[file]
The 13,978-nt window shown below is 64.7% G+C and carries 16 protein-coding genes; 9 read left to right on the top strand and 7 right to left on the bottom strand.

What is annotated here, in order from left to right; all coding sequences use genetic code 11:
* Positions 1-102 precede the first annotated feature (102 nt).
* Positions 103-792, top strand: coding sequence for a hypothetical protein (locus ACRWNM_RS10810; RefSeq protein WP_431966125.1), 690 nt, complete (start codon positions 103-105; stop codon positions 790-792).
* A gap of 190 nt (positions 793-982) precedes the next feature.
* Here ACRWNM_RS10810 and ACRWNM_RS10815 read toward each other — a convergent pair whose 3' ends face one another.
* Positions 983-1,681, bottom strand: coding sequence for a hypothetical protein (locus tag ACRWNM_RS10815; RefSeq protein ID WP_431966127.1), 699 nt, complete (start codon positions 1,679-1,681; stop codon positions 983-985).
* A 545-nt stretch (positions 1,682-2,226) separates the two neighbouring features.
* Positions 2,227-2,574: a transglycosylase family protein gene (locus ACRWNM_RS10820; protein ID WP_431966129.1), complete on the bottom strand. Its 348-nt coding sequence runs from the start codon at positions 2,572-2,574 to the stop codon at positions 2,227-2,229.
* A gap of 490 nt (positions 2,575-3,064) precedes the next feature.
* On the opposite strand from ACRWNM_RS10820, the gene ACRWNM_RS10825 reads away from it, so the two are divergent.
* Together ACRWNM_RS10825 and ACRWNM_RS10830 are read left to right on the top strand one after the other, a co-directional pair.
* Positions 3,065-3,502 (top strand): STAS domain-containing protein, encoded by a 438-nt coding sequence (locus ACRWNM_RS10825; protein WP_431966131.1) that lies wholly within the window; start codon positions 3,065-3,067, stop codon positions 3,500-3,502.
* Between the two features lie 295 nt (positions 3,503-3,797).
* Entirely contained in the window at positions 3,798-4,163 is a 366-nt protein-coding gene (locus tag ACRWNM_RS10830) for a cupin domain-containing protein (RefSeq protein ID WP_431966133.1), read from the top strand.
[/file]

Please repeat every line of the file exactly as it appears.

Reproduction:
The 13,978-nt window shown below is 64.7% G+C and carries 16 protein-coding genes; 9 read left to right on the top strand and 7 right to left on the bottom strand.

What is annotated here, in order from left to right; all coding sequences use genetic code 11:
* Positions 1-102 precede the first annotated feature (102 nt).
* Positions 103-792, top strand: coding sequence for a hypothetical protein (locus ACRWNM_RS10810; RefSeq protein WP_431966125.1), 690 nt, complete (start codon positions 103-105; stop codon positions 790-792).
* A gap of 190 nt (positions 793-982) precedes the next feature.
* Here ACRWNM_RS10810 and ACRWNM_RS10815 read toward each other — a convergent pair whose 3' ends face one another.
* Positions 983-1,681, bottom strand: coding sequence for a hypothetical protein (locus tag ACRWNM_RS10815; RefSeq protein ID WP_431966127.1), 699 nt, complete (start codon positions 1,679-1,681; stop codon positions 983-985).
* A 545-nt stretch (positions 1,682-2,226) separates the two neighbouring features.
* Positions 2,227-2,574: a transglycosylase family protein gene (locus ACRWNM_RS10820; protein ID WP_431966129.1), complete on the bottom strand. Its 348-nt coding sequence runs from the start codon at positions 2,572-2,574 to the stop codon at positions 2,227-2,229.
* A gap of 490 nt (positions 2,575-3,064) precedes the next feature.
* On the opposite strand from ACRWNM_RS10820, the gene ACRWNM_RS10825 reads away from it, so the two are divergent.
* Together ACRWNM_RS10825 and ACRWNM_RS10830 are read left to right on the top strand one after the other, a co-directional pair.
* Positions 3,065-3,502 (top strand): STAS domain-containing protein, encoded by a 438-nt coding sequence (locus ACRWNM_RS10825; protein WP_431966131.1) that lies wholly within the window; start codon positions 3,065-3,067, stop codon positions 3,500-3,502.
* Between the two features lie 295 nt (positions 3,503-3,797).
* Entirely contained in the window at positions 3,798-4,163 is a 366-nt protein-coding gene (locus tag ACRWNM_RS10830) for a cupin domain-containing protein (RefSeq protein ID WP_431966133.1), read from the top strand.